Yeast leavened wholemeal bread 1 – The Accidental Recipe
Friday 25th February 2011
As you have read, I have been attending baking school and am studying how to bake bread using yeast as the raising agent. There are two basic methods of making bread, the Straight Dough method and the Sponge & Dough method. The Straight dough method is basically, adding all the ingredients together and allowing the yeast to act before baking. The Sponge and Dough method uses about 70% of the flour, water and yeast to make the mixture rise – the sponge before the remaining 30% and other ingredients are added. Other then what I have mentioned, I will not elaborate further as there are many courses on baking and baking bread which extremely useful if you are serious and have a passion for making bread. The practical experience and exposure really does help and it’s not the same as reading instructions from a book or a website.
What I about to narrate is my failed attempts at reproducing the course recipes at home because I could not remember the recipes. Actually, I had left my notes at home and was at my mom’s place trying to remember how to make bread. What happened was a process of working from first principles and resulted in a slightly different and non-standard method of making bread. My reasoning was something like this:- Firstly we need yeast as the raising agent and yeast requires sugar to ferment and create gases for the dough to rise. Secondly, we need flour and cold water (10’C or less in Malaysia), without flour and water there will be no dough. The water & the kneading process brings out the gluten in the bread flour. Do note its bread flour and not all purpose flour or self-raising flour.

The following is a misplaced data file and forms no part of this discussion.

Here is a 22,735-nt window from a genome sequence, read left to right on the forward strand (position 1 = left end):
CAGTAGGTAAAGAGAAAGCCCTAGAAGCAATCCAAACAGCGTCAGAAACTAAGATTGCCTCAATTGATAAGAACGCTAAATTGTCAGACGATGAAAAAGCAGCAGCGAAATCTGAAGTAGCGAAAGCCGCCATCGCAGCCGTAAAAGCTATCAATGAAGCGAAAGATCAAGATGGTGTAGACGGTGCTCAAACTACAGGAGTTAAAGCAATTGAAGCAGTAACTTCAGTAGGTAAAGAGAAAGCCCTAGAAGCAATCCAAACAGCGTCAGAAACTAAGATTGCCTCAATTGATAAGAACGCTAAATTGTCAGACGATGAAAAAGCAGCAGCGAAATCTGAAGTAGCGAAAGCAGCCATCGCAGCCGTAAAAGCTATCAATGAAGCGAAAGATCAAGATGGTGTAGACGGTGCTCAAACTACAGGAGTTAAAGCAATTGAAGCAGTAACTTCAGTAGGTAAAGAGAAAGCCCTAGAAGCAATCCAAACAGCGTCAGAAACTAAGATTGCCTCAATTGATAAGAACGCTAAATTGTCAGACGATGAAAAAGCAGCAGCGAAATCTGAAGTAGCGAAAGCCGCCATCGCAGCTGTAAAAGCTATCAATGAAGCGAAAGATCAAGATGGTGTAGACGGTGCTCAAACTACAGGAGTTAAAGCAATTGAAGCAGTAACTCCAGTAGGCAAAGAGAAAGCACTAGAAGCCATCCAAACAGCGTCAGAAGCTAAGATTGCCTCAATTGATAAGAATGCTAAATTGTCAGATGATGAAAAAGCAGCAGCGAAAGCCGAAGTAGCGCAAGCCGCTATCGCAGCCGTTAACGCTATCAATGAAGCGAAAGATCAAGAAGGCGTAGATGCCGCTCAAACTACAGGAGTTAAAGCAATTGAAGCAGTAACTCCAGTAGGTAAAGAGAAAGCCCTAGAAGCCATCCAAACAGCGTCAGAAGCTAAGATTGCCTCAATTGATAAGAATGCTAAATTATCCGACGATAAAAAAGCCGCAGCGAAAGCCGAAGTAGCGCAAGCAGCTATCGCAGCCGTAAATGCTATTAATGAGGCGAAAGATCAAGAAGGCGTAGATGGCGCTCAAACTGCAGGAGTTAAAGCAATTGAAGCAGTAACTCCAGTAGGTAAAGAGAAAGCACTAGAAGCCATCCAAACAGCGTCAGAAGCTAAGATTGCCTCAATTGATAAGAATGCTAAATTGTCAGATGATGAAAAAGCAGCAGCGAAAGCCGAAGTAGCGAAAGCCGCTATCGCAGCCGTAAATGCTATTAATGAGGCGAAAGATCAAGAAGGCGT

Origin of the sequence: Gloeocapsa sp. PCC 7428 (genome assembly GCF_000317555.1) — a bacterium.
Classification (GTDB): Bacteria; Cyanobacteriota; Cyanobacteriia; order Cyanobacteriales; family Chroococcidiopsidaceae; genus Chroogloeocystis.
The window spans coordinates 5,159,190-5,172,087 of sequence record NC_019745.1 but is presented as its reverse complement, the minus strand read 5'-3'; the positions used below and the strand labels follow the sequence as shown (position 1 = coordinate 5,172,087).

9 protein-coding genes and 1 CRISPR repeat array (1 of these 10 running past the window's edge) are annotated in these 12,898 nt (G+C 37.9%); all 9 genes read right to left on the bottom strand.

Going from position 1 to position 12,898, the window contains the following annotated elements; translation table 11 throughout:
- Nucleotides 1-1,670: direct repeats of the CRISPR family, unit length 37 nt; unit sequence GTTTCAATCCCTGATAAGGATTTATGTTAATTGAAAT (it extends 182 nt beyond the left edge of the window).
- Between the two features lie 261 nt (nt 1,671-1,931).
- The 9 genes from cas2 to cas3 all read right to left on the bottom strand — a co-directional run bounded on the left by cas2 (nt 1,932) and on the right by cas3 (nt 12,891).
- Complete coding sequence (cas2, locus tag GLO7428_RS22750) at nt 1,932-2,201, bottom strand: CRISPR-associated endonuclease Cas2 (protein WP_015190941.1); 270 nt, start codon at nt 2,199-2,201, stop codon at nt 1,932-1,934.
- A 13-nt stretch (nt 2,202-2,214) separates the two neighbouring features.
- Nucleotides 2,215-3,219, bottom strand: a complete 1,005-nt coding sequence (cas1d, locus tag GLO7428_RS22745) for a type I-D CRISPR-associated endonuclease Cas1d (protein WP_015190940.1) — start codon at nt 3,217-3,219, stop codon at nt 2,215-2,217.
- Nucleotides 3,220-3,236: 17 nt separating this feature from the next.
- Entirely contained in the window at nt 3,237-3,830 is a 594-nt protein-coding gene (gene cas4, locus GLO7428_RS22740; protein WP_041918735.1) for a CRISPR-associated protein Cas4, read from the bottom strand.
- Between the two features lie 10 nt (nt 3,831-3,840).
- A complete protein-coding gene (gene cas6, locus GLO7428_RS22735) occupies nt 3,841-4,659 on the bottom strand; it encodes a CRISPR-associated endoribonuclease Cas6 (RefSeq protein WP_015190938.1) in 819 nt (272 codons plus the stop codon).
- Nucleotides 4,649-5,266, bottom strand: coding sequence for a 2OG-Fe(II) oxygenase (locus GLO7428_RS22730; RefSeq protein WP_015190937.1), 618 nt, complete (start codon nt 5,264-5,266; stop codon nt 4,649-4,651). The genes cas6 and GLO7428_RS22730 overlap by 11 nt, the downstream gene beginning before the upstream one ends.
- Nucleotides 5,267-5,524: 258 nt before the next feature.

So I mixed all the flour, water, sugar and yeast and waited four hours for the dough to rise. The mixing by hand was easy and straight forward and took a few seconds. Mix the flour yeast and sugar first to ensure even distribution / dispersion in the flour before adding the water. It becomes a relatively hard lump. Once the mixture forms a lump fold it about six to eight times to ensure a good mix. That’s it.
Leave it alone for 4 hours. This will give the yeast time to convert the sugar into gases, alcohol and aromatics. The standard recipes do not add sugar at this stage as there is sufficient sugar naturally occurring in the wheat flour for the yeast to consume. I added 10% sugar for the yeast to create a lot of aromatics. Furthermore, the sponge will rise by about three to five times in the presence of the sugar compared twice the size when no additional sugar is added. Here is the recipe I ‘accidently’ developed.
|Item||Description||Percentage (%)||Weight (grams)|
|2.||Instant Dry Yeast||1%||3g|
|4.||Cold Water (10’C)||62%||186g|
|4 hours later|
Mix in the rest of the ingredients and make three rolls. Place the rolls in the baking tray, see picture, and proof for half an hour.
Then bake at 210’C (410’F) for 30 minutes, more or less depending upon your oven.
The bread had a trace of sweetness
and you could lessen the sugar content to 5% (did that in the next recipe). It was good to eat. Yeast based breads are tastier then baking soda or baking powder based breads because of the aromatics but you ‘knead’ the patience.